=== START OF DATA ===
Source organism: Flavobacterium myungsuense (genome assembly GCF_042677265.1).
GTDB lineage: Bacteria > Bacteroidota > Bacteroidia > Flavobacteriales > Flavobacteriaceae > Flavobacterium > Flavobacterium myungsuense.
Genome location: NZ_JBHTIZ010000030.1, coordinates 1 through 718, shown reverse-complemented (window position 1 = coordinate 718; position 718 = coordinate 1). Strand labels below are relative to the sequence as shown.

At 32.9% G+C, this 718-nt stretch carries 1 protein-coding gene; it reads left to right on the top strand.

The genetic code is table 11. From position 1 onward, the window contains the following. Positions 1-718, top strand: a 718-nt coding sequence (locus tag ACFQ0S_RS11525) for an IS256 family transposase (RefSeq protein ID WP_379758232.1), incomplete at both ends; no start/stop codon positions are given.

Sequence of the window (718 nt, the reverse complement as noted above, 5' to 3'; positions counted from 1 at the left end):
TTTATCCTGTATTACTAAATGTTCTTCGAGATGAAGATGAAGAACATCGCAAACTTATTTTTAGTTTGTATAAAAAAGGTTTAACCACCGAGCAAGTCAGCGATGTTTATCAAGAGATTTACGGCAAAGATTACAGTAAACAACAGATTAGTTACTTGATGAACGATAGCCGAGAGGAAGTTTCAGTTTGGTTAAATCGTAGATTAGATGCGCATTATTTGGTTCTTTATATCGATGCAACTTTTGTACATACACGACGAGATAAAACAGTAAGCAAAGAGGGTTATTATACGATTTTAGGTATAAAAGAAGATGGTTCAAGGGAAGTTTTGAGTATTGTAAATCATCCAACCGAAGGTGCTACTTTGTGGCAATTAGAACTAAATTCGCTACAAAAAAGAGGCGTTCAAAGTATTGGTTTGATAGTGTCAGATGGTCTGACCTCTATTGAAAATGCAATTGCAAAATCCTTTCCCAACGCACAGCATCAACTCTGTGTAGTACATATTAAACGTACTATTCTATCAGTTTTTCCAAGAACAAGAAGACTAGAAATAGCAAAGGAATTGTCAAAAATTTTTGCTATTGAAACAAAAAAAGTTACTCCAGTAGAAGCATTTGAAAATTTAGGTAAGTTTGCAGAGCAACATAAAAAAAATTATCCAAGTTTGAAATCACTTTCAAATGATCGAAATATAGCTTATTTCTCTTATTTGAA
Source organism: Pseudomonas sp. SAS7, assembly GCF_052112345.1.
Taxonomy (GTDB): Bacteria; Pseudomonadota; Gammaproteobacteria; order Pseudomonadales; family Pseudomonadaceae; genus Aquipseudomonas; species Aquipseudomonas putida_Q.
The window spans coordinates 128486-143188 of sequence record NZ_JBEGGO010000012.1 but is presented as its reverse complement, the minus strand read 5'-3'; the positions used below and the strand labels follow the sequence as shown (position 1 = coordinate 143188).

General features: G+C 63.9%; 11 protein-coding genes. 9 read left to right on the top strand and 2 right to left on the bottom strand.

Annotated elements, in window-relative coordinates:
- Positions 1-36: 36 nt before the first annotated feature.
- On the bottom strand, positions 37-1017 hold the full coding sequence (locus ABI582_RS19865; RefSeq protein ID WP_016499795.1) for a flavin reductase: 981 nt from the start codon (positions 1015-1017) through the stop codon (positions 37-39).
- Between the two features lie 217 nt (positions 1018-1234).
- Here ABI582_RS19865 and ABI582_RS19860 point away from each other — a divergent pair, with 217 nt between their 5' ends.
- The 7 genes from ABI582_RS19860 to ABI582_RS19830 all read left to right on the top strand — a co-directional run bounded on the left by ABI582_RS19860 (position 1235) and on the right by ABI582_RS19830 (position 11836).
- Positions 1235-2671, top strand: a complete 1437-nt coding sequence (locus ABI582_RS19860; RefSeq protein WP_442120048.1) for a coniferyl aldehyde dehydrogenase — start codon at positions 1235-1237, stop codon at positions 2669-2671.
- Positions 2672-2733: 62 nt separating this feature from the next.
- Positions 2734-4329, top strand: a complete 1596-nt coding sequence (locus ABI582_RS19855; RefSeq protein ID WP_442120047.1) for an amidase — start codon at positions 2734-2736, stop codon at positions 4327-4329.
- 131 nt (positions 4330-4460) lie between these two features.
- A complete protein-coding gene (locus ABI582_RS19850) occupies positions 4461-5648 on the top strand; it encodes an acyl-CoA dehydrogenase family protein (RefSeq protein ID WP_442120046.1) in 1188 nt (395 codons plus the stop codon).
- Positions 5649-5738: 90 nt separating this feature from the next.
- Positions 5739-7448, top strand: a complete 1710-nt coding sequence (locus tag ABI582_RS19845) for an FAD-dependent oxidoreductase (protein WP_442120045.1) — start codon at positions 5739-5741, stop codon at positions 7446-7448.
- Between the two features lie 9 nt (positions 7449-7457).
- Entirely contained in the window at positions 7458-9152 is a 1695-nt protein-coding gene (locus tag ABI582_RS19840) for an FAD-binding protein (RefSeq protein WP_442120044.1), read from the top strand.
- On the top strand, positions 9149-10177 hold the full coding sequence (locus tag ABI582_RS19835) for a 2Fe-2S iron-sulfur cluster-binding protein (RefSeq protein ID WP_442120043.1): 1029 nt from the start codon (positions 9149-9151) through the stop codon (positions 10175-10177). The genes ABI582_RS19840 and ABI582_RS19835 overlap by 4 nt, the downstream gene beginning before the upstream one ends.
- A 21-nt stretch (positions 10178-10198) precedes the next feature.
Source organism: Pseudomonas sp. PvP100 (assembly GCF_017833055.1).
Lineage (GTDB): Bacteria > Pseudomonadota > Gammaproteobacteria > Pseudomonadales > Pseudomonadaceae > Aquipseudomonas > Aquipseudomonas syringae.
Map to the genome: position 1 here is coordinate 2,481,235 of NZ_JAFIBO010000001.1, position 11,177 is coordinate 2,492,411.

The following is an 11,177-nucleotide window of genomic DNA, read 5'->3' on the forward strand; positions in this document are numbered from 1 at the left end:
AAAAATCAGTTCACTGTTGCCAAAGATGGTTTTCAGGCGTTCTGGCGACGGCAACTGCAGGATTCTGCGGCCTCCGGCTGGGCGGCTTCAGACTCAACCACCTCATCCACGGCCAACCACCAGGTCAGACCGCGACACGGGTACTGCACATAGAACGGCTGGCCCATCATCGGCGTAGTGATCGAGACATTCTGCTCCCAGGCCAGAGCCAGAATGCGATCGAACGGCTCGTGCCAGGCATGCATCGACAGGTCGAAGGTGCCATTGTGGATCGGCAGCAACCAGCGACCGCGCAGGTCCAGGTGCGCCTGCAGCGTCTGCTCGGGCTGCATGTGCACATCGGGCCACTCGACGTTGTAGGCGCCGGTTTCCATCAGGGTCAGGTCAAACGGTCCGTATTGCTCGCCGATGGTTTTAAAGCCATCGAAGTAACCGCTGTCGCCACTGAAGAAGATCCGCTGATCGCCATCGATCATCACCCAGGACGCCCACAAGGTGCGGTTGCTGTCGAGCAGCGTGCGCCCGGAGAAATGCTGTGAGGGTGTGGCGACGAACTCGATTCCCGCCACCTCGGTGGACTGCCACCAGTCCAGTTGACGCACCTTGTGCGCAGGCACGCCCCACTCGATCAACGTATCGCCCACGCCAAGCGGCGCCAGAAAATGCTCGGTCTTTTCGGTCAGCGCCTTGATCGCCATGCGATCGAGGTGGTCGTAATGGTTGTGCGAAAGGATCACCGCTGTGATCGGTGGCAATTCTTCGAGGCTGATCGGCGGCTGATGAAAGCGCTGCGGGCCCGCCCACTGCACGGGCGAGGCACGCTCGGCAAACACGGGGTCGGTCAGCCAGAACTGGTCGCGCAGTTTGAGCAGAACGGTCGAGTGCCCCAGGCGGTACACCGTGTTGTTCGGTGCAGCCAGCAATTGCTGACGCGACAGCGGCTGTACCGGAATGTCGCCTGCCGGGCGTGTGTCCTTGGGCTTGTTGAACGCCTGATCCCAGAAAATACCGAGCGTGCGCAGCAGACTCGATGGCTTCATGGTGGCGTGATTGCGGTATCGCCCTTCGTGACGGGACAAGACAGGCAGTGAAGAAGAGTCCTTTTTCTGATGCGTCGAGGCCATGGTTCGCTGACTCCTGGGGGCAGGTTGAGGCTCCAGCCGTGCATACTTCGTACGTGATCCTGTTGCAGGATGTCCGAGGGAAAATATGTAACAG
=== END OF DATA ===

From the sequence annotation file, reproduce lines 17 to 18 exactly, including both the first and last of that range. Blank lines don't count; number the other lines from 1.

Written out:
- The 7 genes from ABI582_RS19860 to ABI582_RS19830 all read left to right on the top strand — a co-directional run bounded on the left by ABI582_RS19860 (position 1235) and on the right by ABI582_RS19830 (position 11836).
- Positions 1235-2671, top strand: a complete 1437-nt coding sequence (locus ABI582_RS19860; RefSeq protein WP_442120048.1) for a coniferyl aldehyde dehydrogenase — start codon at positions 1235-1237, stop codon at positions 2669-2671.